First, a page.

corinneblackmer on LibraryThing More than 1 year ago
Alison Bechdel, author of "Dykes to Look Out For," tells and retells a remarkable story, studded with literary allusions and comments about how what people read affect their personalities and choices, about the relationship between a closeted gay father and his open (and proud) lesbian feminist daughter. The father is a fanatical home re-decorator, who forces his children to live in a quasi-museum, and to serve as his workers in his various projects for rehabilitation. His closeted condition--and his frustration--do nothing but fuel his misspent emotional and aesthetic impulses. The narrator's parents divorce soon after she, in college, comes out to them and then, shortly thereafter, the father dies in a freak accident--run over by a truck as he transports some brush from one side of the road to another. Was his death a suicide? Did her father regard a life alone as a divorced gay man forced out of the closet intolerable? Perhaps. Perhaps he also conflates being open about his sexuality with an awful incident in which he almost loses his career because of his seduction of an underage teenager. The bleak blue-grey guache is perfect for this complex and evocative graphic novel, which shows considerable trust in the reader.
mjspear on LibraryThing More than 1 year ago
Excellent graphic about a woman's coming of age -- and coming to terns with her sexuality, as well as her father's. I took a star off for the sometimes pedantic text. Will speak to women who are discovering their sexual orientation and is a great depiction of a father-daughter relationship.
artistlibrarian on LibraryThing More than 1 year ago
This graphic memoir is emotionally powerful while remaining enjoyable. Bechdel tackles subjects such as homosexuality, fidelity and death using text and images that are seriously tender, painstakingly rendered and suggestive. Exploring her past in the format of a graphic novel makes her story feel very personal. Drawing the reader in through colorless imagery, her text then elaborates on the sadness and struggle illustrated on the faces of her characters. She recounts growing up in rural Pennsylvania, focusing her memories on her relationship with her father. Discovering her own sexuality as she matures, Bechdel reflects on her childhood now knowing her father was gay. She is honest and insightful, sharing private details that occasionally make the read wince with sympathy and discomfort.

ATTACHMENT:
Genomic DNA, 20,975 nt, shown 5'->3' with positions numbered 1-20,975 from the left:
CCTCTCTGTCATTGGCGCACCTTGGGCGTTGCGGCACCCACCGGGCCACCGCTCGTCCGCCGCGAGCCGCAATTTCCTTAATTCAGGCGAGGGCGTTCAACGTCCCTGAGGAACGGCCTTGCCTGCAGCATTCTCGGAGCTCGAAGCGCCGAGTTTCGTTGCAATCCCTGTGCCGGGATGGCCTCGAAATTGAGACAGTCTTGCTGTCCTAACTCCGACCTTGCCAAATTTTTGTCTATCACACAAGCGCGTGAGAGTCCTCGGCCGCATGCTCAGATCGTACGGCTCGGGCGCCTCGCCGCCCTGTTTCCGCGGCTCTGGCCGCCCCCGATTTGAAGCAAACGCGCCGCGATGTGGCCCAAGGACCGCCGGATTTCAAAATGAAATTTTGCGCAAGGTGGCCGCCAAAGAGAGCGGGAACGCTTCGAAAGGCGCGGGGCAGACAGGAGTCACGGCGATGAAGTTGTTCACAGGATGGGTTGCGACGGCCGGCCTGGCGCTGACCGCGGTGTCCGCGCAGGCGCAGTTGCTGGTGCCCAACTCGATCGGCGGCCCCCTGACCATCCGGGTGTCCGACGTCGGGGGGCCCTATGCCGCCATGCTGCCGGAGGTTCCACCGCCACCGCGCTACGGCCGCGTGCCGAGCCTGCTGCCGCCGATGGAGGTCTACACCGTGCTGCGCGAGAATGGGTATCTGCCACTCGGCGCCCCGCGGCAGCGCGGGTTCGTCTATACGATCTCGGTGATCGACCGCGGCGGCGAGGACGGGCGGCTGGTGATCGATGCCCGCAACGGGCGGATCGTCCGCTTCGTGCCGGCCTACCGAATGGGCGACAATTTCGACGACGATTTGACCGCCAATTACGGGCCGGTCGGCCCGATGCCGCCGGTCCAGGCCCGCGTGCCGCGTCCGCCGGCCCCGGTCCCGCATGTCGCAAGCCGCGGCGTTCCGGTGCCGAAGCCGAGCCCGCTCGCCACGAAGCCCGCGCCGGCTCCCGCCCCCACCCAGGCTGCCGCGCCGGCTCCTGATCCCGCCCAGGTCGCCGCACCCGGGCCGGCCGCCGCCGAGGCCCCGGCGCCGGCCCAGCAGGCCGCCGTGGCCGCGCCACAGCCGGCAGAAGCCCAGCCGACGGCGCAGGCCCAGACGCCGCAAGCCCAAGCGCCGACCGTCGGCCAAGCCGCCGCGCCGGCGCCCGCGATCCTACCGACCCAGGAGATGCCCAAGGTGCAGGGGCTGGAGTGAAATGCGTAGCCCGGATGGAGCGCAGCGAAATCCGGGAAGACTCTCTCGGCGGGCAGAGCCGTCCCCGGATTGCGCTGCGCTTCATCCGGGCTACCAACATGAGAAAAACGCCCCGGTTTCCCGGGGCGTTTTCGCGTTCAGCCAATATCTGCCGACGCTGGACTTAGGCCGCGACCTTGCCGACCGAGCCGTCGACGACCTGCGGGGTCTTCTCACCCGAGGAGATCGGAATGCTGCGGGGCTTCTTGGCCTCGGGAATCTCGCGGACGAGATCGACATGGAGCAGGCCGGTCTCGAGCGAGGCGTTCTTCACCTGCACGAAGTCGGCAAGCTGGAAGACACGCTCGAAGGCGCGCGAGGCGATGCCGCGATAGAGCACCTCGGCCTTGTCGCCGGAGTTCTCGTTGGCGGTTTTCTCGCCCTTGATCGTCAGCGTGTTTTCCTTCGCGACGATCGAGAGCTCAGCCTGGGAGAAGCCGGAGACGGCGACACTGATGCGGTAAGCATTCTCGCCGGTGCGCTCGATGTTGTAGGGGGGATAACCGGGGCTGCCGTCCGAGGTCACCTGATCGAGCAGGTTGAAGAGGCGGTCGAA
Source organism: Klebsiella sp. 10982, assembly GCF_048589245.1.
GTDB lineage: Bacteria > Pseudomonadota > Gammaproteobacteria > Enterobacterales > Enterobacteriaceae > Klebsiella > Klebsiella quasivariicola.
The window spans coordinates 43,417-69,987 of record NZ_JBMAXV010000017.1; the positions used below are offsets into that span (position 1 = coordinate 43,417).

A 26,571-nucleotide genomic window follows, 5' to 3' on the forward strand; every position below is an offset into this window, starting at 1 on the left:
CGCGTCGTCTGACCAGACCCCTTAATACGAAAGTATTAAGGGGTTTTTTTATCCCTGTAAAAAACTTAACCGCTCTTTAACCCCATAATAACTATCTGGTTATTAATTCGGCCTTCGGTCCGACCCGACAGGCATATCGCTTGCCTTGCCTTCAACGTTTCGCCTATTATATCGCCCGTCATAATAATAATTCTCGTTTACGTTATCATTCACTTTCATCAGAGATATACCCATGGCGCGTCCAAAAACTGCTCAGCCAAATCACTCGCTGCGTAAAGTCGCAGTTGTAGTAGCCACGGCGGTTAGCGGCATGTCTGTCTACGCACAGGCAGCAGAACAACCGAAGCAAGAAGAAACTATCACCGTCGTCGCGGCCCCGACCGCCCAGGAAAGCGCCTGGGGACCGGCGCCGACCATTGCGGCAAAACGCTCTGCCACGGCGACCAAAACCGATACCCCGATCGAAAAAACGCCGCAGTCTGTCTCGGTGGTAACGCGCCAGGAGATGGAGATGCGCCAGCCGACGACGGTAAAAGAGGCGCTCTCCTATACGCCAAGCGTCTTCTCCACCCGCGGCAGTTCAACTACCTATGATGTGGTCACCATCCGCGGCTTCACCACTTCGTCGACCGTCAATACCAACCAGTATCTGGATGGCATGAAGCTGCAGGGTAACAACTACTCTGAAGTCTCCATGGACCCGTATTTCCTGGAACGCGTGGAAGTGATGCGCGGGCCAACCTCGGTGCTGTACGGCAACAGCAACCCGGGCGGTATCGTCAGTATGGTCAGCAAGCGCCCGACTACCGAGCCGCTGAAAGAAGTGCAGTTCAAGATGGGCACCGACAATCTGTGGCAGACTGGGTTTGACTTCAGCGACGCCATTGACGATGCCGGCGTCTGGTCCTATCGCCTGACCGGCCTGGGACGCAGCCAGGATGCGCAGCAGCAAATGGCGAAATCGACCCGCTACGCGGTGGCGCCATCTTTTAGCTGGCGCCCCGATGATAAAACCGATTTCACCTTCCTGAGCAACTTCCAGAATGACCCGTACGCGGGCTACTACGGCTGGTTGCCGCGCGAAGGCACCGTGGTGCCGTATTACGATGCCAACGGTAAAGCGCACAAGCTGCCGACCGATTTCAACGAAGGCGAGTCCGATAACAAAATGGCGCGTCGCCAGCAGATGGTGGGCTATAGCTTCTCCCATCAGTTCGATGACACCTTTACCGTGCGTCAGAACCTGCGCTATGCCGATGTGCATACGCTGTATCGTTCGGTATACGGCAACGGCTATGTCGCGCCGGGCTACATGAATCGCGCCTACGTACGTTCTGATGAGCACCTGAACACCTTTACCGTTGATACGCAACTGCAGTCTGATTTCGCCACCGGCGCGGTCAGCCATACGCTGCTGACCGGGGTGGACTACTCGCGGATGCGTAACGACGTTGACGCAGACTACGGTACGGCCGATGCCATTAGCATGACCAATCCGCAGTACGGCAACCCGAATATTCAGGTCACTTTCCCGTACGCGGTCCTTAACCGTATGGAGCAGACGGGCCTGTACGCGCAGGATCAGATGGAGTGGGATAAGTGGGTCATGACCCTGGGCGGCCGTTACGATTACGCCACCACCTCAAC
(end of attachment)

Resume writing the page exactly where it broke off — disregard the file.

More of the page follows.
actonbell on LibraryThing More than 1 year ago
This is my current book discussion group pick, and my first graphic novel. It's a very engaging and thought-provoking autobiography. I do have questions regarding Ms. Bechdel's perception of her father and a certain event, which probably makes it all the more interesting. I thought the style of the artwork had a Doonesbury influence, which may have been intentional, since it takes place mostly in the 1970s.
MeriJenBen on LibraryThing More than 1 year ago
A woman looks back on the contradictions that made up her father's life and shaped her own understanding of the world in this challenging, non-linear graphic memoir.Alison and her two brothers grew up in a Gothic revival home that had been meticulously restored by her father. Alison describes her father as a master of making things look like something they weren't; this talent extends beyond the merely decorative, as Bruce Bechdel created the facade of a perfect family to hide his closeted sexuality. As Alison discovers her own homosexuality, she comes to see how her father's rigid standards have shaped who she is.This book is not an easy read, as it is spiral in nature -- the narrative circles around Bechdel and her father -- and Bechdel's literary references are challenging, to say the least. It is however, beautifully heartbreaking. The art, clean and economical, accented with aqua tones, serves the story perfectly. Bechdel's frankness is admirable, if somewhat uncomfortable, and it is her willingness to be open that would keep this book out of teen collections.
walkonmyearth on LibraryThing More than 1 year ago
Fun Home, A Family TragicomicThank you, Alison Bechdel. Thank you for trusting the reader; thank you for opening your journal and your life to me. This graphic memoir reveals so many hurts, truths, realities, and heartbreaks of the human condition. I related to so much of the parent/child relationship and viewing/reacting to emotions and situations that didn't match with what others expected. This memoir is refreshingly straight forward. Revelations, instead of coming across as raw, are thoughtful and powerful, stopping before poignant. After apparently analyzing her own feelings and emotions over the years, Bechdel has given us a truly intimate 2/21/2011